The Truth About Mortgage Insurance

James Schofield - May 12, 2023
We walk you through the fine print of mortgage life insurance in contrast with a term life policy alternative.

When applying for a mortgage, you are faced with many options including interest rate, term, going fixed or variable, splitting the mortgage into multiple facilities, choosing the amortization; it can be overwhelming. While considering all of this, you are also provided with the option of protecting your asset in the event of death by way of purchasing mortgage life insurance. Often, the mortgage payments are quoted with this insurance added to make it all that more appealing as you now have this number in your mind when considering the budget. This insurance pays off any balance you may owe at the time of death to enable you to preserve the equity and value of the home for your estate and relieving your survivor of any remaining payments.

Sounds great, sign me up! But what are you really paying for when signing up? Chances are, with all of the options you had to consider when arranging the mortgage, this piece was left as a no brainer, without thorough research being invested in understanding mortgage insurance and considering term insurance as an important alternative, and the better choice for many.

Here, we break down the key differences for you to consider:

  • Cost: Premiums on creditor mortgage insurance can be starkly higher when compared to a term life policy. This is because the premium does not distinguish between individuals, only basic factors like age, so everyone pays the same premium, despite their personal circumstances.
  • Declining Benefit: The payout amount on creditor mortgage insurance is equal to the balance owing at the time of death. With term life policies, the benefit amount is equal to the amount chosen at the time of establishing the coverage with your Broker, keeping the value throughout the term. Imagine paying premiums for years while diligently paying down your mortgage, leaving a small balance at death of $20,000. This is the amount of benefit received for all those premiums that did not decrease over time. Yes, your benefit decreases as the balance decreases, but your premiums do not. If, however, you had a term policy with a value of $150,000 at that same time of death, the benefit received would remain $150,000 and of course, without an increase to the premium over the specified term.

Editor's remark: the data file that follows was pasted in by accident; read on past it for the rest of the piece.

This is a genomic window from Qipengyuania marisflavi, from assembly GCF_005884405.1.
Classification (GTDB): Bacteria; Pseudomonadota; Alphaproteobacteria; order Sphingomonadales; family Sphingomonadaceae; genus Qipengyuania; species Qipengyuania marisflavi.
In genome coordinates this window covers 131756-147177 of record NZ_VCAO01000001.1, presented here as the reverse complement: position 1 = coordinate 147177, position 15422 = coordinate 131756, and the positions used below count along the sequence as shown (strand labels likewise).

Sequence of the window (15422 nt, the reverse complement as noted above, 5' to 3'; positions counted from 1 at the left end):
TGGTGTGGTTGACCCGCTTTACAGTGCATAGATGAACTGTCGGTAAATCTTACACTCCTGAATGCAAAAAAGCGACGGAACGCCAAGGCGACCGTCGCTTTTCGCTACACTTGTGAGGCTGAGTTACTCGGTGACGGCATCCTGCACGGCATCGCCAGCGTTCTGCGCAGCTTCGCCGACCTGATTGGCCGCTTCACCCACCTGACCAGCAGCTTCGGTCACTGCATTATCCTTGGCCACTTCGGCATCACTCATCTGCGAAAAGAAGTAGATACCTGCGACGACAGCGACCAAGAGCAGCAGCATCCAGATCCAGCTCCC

• Convenience: Obtaining insurance through your lender can usually be arranged quickly, answering only a few simple health questions. The cost of this convenience is high; policies are over-priced relative to the benefits and are typically loaded with fine print that can make it hard to collect. Term policies may involve more information gathering as premiums are based on individual circumstances, but lead to higher payout rates and lower premiums given the thorough underwriting process during the application stage.
  • Portability: The beneficiary of creditor mortgage insurance is the lender. This means that if you sell, transfer, or refinance your mortgage, you have to re-apply for the insurance. With term insurance, you name the beneficiary and lock in your age for the term, providing much more flexibility on the disposition of the funds at the time of death, maintaining coverage despite any change in circumstance for the term of the policy, and ensuring no increase in premium while in term

Insurance plays a key role in the financial planning process as it helps protect cash flow, net worth, and overall legacy. Let us help craft the right coverage for you.